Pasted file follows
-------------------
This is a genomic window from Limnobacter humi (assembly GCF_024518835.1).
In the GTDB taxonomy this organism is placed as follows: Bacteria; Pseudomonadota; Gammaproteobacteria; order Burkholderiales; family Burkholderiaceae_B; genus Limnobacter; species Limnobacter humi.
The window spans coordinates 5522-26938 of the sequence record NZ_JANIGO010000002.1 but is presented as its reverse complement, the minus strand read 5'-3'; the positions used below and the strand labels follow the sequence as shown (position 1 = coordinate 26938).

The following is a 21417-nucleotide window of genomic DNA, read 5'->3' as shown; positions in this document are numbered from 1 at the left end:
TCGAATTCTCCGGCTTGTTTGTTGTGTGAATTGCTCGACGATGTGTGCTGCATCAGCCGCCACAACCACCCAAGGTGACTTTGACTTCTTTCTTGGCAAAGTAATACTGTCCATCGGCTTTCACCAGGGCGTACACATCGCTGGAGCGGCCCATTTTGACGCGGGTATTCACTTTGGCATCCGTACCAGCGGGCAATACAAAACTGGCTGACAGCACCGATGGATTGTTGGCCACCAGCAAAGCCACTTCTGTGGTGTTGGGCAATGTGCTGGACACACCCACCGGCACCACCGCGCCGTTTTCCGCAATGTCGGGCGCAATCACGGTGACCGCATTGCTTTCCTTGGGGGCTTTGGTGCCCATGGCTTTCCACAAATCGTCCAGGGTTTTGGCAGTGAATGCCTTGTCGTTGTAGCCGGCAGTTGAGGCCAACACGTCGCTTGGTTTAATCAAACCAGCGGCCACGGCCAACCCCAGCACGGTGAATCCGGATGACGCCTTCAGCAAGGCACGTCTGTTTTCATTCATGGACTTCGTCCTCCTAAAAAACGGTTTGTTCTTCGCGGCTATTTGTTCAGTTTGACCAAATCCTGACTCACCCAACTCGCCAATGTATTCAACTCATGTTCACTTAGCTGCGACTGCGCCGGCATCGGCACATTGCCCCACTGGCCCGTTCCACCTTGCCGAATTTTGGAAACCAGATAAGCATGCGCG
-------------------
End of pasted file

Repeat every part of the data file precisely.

This is a genomic window from Limnobacter humi (assembly GCF_024518835.1).
In the GTDB taxonomy this organism is placed as follows: Bacteria; Pseudomonadota; Gammaproteobacteria; order Burkholderiales; family Burkholderiaceae_B; genus Limnobacter; species Limnobacter humi.
The window spans coordinates 5522-26938 of the sequence record NZ_JANIGO010000002.1 but is presented as its reverse complement, the minus strand read 5'-3'; the positions used below and the strand labels follow the sequence as shown (position 1 = coordinate 26938).

The following is a 21417-nucleotide window of genomic DNA, read 5'->3' as shown; positions in this document are numbered from 1 at the left end:
TCGAATTCTCCGGCTTGTTTGTTGTGTGAATTGCTCGACGATGTGTGCTGCATCAGCCGCCACAACCACCCAAGGTGACTTTGACTTCTTTCTTGGCAAAGTAATACTGTCCATCGGCTTTCACCAGGGCGTACACATCGCTGGAGCGGCCCATTTTGACGCGGGTATTCACTTTGGCATCCGTACCAGCGGGCAATACAAAACTGGCTGACAGCACCGATGGATTGTTGGCCACCAGCAAAGCCACTTCTGTGGTGTTGGGCAATGTGCTGGACACACCCACCGGCACCACCGCGCCGTTTTCCGCAATGTCGGGCGCAATCACGGTGACCGCATTGCTTTCCTTGGGGGCTTTGGTGCCCATGGCTTTCCACAAATCGTCCAGGGTTTTGGCAGTGAATGCCTTGTCGTTGTAGCCGGCAGTTGAGGCCAACACGTCGCTTGGTTTAATCAAACCAGCGGCCACGGCCAACCCCAGCACGGTGAATCCGGATGACGCCTTCAGCAAGGCACGTCTGTTTTCATTCATGGACTTCGTCCTCCTAAAAAACGGTTTGTTCTTCGCGGCTATTTGTTCAGTTTGACCAAATCCTGACTCACCCAACTCGCCAATGTATTCAACTCATGTTCACTTAGCTGCGACTGCGCCGGCATCGGCACATTGCCCCACTGGCCCGTTCCACCTTGCCGAATTTTGGAAACCAGATAAGCATGCGCG